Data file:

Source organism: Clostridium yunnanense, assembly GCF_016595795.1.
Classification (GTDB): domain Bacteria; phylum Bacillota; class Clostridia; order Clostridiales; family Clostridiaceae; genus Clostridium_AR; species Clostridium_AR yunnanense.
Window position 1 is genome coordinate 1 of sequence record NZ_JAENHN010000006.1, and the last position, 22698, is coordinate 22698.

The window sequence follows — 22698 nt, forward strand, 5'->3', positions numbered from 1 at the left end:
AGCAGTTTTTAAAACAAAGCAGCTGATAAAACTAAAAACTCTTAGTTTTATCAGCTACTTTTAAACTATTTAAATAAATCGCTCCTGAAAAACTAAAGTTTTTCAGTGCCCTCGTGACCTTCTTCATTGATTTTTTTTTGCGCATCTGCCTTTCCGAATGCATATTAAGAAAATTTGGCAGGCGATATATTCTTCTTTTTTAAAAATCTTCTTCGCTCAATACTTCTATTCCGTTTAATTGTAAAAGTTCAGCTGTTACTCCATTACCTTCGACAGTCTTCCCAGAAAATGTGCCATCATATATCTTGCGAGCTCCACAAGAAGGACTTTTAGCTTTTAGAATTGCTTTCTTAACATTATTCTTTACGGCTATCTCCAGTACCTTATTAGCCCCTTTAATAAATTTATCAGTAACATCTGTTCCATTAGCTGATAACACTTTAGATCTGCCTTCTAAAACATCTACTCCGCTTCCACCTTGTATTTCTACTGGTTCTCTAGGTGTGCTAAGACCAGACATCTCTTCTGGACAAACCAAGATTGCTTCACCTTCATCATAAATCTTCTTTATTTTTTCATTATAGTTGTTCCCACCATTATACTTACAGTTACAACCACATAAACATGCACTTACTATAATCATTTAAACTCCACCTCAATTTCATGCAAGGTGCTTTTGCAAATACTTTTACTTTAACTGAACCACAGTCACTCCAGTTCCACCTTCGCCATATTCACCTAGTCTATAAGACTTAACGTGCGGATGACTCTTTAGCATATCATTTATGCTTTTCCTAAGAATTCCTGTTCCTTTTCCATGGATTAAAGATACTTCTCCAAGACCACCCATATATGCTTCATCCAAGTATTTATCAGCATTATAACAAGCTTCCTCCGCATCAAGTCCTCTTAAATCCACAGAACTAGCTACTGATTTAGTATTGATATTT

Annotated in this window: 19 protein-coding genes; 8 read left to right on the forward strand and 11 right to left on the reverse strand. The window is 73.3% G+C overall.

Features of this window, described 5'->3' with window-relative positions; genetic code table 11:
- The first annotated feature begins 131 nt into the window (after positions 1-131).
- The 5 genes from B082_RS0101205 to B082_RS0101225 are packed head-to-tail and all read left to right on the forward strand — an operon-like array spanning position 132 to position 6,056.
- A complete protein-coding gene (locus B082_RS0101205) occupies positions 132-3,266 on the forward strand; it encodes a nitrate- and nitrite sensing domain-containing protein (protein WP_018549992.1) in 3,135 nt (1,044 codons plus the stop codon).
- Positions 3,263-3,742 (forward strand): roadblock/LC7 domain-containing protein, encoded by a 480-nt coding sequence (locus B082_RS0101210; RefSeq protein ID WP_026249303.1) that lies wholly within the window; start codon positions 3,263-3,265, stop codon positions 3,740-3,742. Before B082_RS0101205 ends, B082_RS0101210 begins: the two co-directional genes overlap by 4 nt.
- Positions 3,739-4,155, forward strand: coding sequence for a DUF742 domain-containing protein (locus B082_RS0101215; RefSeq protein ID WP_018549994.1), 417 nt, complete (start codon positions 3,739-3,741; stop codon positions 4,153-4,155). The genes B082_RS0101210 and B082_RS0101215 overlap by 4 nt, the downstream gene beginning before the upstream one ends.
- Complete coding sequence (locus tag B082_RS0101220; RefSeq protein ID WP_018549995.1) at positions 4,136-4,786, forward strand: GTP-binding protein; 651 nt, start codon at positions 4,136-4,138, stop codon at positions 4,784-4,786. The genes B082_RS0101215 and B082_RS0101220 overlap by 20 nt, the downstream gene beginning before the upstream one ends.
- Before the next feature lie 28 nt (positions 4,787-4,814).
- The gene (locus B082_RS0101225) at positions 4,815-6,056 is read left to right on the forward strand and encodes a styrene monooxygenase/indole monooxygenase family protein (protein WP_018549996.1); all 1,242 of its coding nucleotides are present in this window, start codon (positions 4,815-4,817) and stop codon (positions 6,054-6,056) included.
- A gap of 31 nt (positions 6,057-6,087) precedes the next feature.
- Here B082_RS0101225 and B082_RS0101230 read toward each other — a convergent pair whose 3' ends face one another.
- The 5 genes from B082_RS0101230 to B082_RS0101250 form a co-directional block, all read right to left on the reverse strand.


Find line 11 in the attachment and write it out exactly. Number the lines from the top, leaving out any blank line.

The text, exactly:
- Positions 3,263-3,742 (forward strand): roadblock/LC7 domain-containing protein, encoded by a 480-nt coding sequence (locus B082_RS0101210; RefSeq protein ID WP_026249303.1) that lies wholly within the window; start codon positions 3,263-3,265, stop codon positions 3,740-3,742. Before B082_RS0101205 ends, B082_RS0101210 begins: the two co-directional genes overlap by 4 nt.